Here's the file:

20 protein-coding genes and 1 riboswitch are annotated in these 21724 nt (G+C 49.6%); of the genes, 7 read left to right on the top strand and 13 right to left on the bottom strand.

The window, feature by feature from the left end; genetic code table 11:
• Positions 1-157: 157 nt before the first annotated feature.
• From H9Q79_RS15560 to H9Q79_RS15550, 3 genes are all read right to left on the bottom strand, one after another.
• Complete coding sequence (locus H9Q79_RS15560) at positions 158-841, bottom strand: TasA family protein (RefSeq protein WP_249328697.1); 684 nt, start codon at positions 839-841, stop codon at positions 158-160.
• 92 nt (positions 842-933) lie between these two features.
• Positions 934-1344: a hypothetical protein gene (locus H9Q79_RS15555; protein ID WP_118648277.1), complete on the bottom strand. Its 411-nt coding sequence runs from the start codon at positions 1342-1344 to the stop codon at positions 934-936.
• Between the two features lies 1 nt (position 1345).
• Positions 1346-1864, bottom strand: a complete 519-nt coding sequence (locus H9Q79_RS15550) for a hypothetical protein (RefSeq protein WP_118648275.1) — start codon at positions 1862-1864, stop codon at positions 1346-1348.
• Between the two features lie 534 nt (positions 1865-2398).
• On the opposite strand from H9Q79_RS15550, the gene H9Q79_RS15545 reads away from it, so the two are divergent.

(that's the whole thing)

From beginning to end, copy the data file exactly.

20 protein-coding genes and 1 riboswitch are annotated in these 21724 nt (G+C 49.6%); of the genes, 7 read left to right on the top strand and 13 right to left on the bottom strand.

The window, feature by feature from the left end; genetic code table 11:
• Positions 1-157: 157 nt before the first annotated feature.
• From H9Q79_RS15560 to H9Q79_RS15550, 3 genes are all read right to left on the bottom strand, one after another.
• Complete coding sequence (locus H9Q79_RS15560) at positions 158-841, bottom strand: TasA family protein (RefSeq protein WP_249328697.1); 684 nt, start codon at positions 839-841, stop codon at positions 158-160.
• 92 nt (positions 842-933) lie between these two features.
• Positions 934-1344: a hypothetical protein gene (locus H9Q79_RS15555; protein ID WP_118648277.1), complete on the bottom strand. Its 411-nt coding sequence runs from the start codon at positions 1342-1344 to the stop codon at positions 934-936.
• Between the two features lies 1 nt (position 1345).
• Positions 1346-1864, bottom strand: a complete 519-nt coding sequence (locus H9Q79_RS15550) for a hypothetical protein (RefSeq protein WP_118648275.1) — start codon at positions 1862-1864, stop codon at positions 1346-1348.
• Between the two features lie 534 nt (positions 1865-2398).
• On the opposite strand from H9Q79_RS15550, the gene H9Q79_RS15545 reads away from it, so the two are divergent.